The caretaker government that followed after her dismissal made corruption cases against her and the following government of Prime Minister Nawaz Sharif vigorously followed the cases, forcing Benazir into yet another self-imposed exile while her husband Asif Ali Zardari was still in jail. The vacuum created by her absence allowed the military to take over the government once again and in 1999, Nawaz Sharif’s second government was also removed by General Pervez Musharraf. Nawaz Sharif was first sent to jail and after remaining there for 14 months, he was also sent into exile to Saudi Arabia.
Musharraf pursued the corruption charges against Benazir Bhutto and Nawaz Sharif quite enthusiastically. Both the leaders were kept out of Pakistan’s politics for the next several years. However, their political parties continued their struggle against the military regime.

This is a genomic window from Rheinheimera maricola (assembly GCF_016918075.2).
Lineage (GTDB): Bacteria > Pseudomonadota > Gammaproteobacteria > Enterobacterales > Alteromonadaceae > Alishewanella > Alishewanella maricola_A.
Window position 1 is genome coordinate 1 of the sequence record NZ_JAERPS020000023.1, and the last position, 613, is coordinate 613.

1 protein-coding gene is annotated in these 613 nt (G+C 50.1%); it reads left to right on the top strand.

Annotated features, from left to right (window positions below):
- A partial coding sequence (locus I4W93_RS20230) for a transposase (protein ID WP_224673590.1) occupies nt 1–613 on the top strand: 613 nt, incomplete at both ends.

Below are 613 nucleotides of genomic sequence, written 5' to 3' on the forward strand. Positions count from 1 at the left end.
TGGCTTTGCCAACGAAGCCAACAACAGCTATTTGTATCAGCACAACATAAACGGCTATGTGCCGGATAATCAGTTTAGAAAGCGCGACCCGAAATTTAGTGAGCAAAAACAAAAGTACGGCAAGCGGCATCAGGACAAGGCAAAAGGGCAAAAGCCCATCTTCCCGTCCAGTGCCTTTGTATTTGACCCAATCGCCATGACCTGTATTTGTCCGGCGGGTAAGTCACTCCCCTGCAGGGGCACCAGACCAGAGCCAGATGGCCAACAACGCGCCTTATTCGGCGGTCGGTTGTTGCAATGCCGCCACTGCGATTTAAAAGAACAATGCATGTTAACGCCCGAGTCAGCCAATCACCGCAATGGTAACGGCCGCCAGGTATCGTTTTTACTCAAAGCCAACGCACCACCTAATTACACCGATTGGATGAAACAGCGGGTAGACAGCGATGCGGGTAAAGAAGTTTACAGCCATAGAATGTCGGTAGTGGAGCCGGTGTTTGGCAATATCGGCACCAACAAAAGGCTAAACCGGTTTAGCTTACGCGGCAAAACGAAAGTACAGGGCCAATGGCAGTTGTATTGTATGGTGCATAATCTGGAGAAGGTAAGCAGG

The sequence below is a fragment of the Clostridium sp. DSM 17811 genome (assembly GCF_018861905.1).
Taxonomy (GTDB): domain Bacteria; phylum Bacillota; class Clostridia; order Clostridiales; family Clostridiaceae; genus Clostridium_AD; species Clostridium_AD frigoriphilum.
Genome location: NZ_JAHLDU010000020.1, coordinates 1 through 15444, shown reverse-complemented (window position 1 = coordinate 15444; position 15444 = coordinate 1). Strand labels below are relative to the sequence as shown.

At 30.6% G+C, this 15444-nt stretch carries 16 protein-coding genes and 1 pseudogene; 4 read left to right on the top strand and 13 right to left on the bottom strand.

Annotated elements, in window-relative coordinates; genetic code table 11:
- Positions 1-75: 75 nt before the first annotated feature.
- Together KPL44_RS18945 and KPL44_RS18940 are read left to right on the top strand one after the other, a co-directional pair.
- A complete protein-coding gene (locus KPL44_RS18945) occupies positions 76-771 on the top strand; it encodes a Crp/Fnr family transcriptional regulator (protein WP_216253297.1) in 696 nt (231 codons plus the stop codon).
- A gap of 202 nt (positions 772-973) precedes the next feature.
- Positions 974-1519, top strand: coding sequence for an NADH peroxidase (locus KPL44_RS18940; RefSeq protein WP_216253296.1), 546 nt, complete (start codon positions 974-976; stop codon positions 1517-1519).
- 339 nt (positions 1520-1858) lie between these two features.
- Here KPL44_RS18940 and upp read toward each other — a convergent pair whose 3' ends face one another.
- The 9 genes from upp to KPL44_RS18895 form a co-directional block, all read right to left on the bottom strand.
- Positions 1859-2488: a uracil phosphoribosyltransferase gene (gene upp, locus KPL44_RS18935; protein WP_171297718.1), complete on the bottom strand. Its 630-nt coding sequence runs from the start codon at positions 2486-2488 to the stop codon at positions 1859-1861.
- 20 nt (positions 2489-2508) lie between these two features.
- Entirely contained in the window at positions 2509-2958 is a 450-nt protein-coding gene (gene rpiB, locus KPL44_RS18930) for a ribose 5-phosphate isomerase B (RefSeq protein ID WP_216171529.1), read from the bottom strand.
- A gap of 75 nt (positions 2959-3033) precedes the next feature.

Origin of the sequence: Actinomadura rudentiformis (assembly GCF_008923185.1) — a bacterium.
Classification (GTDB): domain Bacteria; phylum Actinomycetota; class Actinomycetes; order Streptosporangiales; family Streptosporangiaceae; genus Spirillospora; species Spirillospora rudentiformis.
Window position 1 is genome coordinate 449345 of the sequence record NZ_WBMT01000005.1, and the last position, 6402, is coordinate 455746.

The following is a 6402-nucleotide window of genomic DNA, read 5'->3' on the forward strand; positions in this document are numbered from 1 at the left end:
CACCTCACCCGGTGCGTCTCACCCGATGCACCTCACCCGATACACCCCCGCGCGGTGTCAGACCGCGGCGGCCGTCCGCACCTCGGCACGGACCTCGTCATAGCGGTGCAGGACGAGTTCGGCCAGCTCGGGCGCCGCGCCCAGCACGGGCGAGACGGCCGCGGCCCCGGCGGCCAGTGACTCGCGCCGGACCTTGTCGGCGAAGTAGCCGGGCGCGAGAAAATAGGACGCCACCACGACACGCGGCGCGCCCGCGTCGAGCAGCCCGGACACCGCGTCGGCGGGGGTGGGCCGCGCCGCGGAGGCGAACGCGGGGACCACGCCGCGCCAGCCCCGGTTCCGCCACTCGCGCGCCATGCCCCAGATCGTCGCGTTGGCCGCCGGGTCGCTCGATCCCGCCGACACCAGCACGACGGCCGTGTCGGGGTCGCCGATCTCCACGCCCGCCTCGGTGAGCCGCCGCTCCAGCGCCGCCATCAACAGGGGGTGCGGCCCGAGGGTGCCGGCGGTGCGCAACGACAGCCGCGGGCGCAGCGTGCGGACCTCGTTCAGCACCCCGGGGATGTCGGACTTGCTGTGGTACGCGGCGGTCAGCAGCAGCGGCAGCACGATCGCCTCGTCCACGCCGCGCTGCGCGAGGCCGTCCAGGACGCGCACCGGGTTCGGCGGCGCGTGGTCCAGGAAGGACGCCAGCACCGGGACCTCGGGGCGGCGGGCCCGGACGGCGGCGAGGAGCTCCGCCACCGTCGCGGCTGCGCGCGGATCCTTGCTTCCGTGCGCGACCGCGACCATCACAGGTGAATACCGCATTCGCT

Consequently, Benazir returned to Pakistan and Musharraf was elected by his allies as the president. PPP, allegedly under the deal, didn’t give any serious opposition to the decision.
In 2006, Nawaz Sharif and Benazir Bhutto shook hands in London, signing the Charter of Democracy. The old enemies now called each other their siblings. But it was actually a masterstroke by Benazir. With Nawaz’s support behind her, Benazir started negotiations with the Musharraf regime from a point of strength. Keen to break the exiled duo, Musharraf offered Benazir a safe passage in return for his election as president for another term in military uniform. Consequently, Benazir returned to Pakistan and Musharraf was elected by his allies as the president. PPP, allegedly under the deal, didn’t give any serious opposition to the decision.